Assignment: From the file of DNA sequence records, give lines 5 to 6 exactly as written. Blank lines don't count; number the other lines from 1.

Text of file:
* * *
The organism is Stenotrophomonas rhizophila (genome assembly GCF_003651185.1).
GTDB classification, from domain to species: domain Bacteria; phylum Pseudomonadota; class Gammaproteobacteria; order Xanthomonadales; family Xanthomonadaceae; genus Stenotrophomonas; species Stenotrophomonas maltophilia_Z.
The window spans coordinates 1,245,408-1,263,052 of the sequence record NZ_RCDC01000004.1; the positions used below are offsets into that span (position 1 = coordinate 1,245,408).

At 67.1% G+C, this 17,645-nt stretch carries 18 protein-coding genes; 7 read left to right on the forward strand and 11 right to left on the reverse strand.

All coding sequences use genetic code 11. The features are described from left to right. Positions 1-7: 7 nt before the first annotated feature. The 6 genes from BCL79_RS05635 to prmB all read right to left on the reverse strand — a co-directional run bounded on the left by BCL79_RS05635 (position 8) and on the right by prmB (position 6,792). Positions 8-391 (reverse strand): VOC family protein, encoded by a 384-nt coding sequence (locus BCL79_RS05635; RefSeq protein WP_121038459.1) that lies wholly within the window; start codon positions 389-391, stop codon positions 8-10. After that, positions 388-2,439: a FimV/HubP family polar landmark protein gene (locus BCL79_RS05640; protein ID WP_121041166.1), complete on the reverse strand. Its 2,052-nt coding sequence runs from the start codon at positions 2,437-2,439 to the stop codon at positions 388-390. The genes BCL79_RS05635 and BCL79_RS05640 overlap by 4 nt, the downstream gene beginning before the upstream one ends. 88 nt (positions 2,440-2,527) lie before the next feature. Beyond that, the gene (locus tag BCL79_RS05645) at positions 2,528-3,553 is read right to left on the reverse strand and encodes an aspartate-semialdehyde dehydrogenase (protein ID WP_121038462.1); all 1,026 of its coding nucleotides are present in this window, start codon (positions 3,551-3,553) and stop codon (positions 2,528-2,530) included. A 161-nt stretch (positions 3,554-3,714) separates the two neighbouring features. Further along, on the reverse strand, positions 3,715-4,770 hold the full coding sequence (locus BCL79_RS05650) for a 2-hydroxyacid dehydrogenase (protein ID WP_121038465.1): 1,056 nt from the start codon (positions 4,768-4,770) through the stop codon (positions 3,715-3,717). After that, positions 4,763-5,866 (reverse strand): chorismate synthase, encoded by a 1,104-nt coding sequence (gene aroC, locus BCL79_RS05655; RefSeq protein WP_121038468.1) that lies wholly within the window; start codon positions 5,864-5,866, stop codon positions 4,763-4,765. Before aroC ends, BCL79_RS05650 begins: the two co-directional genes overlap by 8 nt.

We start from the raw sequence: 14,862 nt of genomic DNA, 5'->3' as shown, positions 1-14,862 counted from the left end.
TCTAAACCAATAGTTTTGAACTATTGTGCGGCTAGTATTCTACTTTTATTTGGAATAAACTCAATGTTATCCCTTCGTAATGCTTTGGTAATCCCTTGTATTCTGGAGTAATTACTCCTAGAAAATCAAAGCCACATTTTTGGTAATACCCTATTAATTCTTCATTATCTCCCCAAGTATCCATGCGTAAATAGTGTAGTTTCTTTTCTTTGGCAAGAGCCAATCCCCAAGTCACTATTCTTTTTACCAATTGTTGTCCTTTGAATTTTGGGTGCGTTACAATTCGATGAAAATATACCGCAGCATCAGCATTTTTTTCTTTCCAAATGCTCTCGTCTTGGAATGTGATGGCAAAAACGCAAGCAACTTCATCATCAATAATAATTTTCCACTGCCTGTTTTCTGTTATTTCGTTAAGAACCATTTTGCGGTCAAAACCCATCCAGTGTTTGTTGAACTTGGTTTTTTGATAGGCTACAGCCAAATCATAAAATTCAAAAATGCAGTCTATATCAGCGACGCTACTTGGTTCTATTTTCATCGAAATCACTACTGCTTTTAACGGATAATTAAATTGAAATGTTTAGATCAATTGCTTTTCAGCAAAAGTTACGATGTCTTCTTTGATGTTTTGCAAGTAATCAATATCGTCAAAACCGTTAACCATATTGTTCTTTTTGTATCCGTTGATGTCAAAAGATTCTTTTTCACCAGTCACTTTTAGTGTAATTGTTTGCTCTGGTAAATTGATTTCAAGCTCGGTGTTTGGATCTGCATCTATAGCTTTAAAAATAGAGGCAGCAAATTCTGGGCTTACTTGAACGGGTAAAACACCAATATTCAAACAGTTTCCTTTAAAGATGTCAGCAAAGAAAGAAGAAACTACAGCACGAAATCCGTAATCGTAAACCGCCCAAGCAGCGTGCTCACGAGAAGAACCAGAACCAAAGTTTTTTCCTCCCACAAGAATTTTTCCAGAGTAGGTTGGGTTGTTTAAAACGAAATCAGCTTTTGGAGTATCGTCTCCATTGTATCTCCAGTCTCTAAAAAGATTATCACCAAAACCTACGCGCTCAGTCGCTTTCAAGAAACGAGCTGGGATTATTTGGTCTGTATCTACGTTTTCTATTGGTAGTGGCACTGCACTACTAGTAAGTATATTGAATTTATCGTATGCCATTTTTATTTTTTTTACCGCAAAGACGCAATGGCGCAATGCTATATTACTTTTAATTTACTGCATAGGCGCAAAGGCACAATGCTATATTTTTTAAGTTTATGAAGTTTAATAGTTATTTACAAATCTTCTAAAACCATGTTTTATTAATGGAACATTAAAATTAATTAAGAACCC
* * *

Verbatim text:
All coding sequences use genetic code 11. The features are described from left to right. Positions 1-7: 7 nt before the first annotated feature. The 6 genes from BCL79_RS05635 to prmB all read right to left on the reverse strand — a co-directional run bounded on the left by BCL79_RS05635 (position 8) and on the right by prmB (position 6,792). Positions 8-391 (reverse strand): VOC family protein, encoded by a 384-nt coding sequence (locus BCL79_RS05635; RefSeq protein WP_121038459.1) that lies wholly within the window; start codon positions 389-391, stop codon positions 8-10. After that, positions 388-2,439: a FimV/HubP family polar landmark protein gene (locus BCL79_RS05640; protein ID WP_121041166.1), complete on the reverse strand. Its 2,052-nt coding sequence runs from the start codon at positions 2,437-2,439 to the stop codon at positions 388-390. The genes BCL79_RS05635 and BCL79_RS05640 overlap by 4 nt, the downstream gene beginning before the upstream one ends. 88 nt (positions 2,440-2,527) lie before the next feature. Beyond that, the gene (locus tag BCL79_RS05645) at positions 2,528-3,553 is read right to left on the reverse strand and encodes an aspartate-semialdehyde dehydrogenase (protein ID WP_121038462.1); all 1,026 of its coding nucleotides are present in this window, start codon (positions 3,551-3,553) and stop codon (positions 2,528-2,530) included. A 161-nt stretch (positions 3,554-3,714) separates the two neighbouring features. Further along, on the reverse strand, positions 3,715-4,770 hold the full coding sequence (locus BCL79_RS05650) for a 2-hydroxyacid dehydrogenase (protein ID WP_121038465.1): 1,056 nt from the start codon (positions 4,768-4,770) through the stop codon (positions 3,715-3,717). After that, positions 4,763-5,866 (reverse strand): chorismate synthase, encoded by a 1,104-nt coding sequence (gene aroC, locus BCL79_RS05655; RefSeq protein WP_121038468.1) that lies wholly within the window; start codon positions 5,864-5,866, stop codon positions 4,763-4,765. Before aroC ends, BCL79_RS05650 begins: the two co-directional genes overlap by 8 nt.

We start from the raw sequence: 14,862 nt of genomic DNA, 5'->3' as shown, positions 1-14,862 counted from the left end.